HARTFORD, Conn. – FBI agents Thursday searched the property of a reputed Connecticut mobster suspected of having information about the 1990 robbery of a Boston museum that remains the largest art heist in history.

Agents examined a car in the driveway, searched a wooded area and removed boxes of evidence from the ranch-style suburban home of 75-year-old Robert Gentile, who has been detained since February on federal drug and weapons charges.

An attorney for Gentile, A. Ryan McGuigan, said the FBI returned to his client’s property in Manchester, just outside Hartford, because the agency had a new warrant allowing the use of ground-penetrating radar to look for buried weapons. McGuigan said he believes agents are really looking for stolen paintings but will find no such thing.

“This is nonsense,” McGuigan said. “This is the FBI. Are you trying to tell me they missed something the first time? They’re trying to find $500 million of stolen artwork. … All they’re going to find is night crawlers.”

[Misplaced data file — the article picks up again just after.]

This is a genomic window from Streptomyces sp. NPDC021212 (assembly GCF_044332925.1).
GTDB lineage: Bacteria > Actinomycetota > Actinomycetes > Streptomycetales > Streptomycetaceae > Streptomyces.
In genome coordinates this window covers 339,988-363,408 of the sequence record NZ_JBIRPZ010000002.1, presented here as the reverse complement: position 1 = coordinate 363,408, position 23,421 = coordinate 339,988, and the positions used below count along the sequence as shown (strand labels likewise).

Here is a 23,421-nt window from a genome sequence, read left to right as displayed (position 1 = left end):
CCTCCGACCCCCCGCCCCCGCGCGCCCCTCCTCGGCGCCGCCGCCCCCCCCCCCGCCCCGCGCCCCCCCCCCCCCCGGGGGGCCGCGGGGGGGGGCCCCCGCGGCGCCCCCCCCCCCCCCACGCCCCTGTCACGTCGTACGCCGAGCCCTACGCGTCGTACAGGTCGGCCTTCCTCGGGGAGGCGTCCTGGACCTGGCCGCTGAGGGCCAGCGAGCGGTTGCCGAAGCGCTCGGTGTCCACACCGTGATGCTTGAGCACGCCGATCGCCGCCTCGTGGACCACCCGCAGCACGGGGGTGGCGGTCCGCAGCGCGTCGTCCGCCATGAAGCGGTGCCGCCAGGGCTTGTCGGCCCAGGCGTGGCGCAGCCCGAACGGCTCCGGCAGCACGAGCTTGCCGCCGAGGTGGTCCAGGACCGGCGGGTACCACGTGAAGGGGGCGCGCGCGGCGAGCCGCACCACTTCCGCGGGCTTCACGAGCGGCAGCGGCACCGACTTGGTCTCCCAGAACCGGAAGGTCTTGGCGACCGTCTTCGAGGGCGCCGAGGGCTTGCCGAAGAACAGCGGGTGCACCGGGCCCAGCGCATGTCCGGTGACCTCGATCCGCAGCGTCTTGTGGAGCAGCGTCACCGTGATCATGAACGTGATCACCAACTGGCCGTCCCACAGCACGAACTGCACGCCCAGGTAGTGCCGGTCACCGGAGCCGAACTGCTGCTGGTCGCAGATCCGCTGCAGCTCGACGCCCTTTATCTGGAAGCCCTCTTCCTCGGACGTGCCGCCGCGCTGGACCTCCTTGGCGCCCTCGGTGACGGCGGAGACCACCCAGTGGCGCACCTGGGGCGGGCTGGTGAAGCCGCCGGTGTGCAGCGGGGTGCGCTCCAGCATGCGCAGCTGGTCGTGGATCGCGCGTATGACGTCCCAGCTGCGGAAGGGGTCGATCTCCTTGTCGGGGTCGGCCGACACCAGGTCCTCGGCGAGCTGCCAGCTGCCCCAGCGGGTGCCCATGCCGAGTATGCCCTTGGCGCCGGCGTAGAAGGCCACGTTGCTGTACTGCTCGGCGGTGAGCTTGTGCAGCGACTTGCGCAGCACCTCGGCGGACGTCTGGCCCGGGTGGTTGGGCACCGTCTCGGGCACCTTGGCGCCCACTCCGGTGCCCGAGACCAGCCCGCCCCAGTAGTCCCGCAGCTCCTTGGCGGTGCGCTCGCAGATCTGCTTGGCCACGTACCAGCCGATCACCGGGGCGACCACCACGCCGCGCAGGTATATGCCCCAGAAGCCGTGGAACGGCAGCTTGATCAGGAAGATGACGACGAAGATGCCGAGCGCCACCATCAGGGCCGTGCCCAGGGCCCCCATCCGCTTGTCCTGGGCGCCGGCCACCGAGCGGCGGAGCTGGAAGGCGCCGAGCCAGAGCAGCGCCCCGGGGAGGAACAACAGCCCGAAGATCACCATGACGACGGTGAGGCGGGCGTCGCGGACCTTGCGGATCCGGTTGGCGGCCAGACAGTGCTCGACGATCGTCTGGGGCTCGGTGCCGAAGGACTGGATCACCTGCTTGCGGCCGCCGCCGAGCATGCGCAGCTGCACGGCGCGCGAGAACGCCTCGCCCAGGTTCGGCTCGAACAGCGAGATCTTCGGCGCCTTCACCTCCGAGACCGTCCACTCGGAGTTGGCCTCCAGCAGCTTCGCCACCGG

McGuigan said Thursday afternoon he believes authorities recovered two weapons.

A federal prosecutor said in March the FBI believes Gentile had some involvement with stolen property related to the 1990 heist at Boston’s Isabella Stewart Gardner Museum. Thieves disguised as police officers struck as Boston finished celebrating St. Patrick’s Day, binding two guards before stealing masterworks by Rembrandt, Vermeer, Degas and Manet worth more than $500 million.

Gentile has not been charged in the art robbery and McGuigan says his client does not know anything about it.

Gentile was arrested three months ago on a charge of selling illegally obtained prescription painkillers. Federal agents say they seized three revolvers, numerous rounds of ammunition and home-made silencers during a Feb. 10 search of Gentile’s home.

The museum continues to offer a $5 million, no-questions-asked reward. Gentile’s attorney says that if he were an arch-criminal, he would have figured out a way to get the reward money.